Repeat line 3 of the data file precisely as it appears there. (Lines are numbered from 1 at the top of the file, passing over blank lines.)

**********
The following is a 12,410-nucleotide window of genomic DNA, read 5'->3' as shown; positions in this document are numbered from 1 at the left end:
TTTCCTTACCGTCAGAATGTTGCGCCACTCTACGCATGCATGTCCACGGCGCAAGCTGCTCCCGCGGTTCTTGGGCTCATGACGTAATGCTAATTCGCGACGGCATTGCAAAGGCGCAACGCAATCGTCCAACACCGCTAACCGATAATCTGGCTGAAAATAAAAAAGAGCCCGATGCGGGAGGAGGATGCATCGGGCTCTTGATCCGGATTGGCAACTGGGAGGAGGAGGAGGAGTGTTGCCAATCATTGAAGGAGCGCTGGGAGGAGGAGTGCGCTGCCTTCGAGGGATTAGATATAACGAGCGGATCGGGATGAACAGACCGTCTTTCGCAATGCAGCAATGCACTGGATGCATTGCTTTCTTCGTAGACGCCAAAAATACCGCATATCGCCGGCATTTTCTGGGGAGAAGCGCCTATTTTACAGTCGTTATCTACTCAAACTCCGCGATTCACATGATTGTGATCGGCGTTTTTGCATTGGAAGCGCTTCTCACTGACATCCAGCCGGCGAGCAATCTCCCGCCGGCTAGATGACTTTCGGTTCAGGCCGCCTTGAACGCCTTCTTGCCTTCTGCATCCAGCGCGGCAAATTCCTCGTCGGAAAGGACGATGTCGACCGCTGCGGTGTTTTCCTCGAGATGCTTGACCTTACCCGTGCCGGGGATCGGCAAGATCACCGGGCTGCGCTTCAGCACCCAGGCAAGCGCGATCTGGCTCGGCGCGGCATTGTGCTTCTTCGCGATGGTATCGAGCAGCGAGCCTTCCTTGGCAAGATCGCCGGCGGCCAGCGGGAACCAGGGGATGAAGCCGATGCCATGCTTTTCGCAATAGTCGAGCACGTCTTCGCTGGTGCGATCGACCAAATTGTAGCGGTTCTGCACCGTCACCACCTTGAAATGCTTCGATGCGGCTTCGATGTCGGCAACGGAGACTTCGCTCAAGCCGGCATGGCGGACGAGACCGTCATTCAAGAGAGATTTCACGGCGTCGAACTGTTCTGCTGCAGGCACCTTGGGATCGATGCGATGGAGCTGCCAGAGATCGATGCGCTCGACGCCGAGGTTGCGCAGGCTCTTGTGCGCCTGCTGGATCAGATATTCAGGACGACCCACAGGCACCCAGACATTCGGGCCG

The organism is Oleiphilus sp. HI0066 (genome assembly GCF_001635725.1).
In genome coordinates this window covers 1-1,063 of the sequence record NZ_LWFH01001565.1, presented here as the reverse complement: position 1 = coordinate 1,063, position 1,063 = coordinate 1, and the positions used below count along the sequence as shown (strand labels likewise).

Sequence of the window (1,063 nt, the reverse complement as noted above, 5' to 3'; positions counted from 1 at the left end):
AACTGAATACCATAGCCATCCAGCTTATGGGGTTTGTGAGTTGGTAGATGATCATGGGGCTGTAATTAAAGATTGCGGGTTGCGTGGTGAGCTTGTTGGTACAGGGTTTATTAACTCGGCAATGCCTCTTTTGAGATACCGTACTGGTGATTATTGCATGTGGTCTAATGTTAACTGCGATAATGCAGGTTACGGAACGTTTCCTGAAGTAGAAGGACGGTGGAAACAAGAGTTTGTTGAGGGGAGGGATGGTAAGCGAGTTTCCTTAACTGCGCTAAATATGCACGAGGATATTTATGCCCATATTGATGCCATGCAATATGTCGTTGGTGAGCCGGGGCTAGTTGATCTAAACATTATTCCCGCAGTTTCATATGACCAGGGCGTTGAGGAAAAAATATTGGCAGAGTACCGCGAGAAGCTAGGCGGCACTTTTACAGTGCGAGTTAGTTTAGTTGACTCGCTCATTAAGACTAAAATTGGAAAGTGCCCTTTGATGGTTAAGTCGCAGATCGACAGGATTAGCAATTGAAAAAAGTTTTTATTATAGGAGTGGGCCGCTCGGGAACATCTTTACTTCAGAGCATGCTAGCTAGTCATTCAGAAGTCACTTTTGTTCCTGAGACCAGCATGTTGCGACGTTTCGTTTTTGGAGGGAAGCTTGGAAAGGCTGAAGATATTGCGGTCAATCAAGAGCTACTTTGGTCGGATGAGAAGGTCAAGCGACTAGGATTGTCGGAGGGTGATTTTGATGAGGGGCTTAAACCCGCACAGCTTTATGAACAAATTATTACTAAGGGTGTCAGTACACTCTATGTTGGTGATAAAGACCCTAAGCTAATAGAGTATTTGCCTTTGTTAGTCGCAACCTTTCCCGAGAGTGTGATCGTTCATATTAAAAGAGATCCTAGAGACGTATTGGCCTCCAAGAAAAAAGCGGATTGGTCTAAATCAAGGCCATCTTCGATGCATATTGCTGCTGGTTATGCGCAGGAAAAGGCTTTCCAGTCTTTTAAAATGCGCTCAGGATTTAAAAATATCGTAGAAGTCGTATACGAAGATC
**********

The organism is Oleiphilus sp. HI0066 (genome assembly GCF_001635725.1).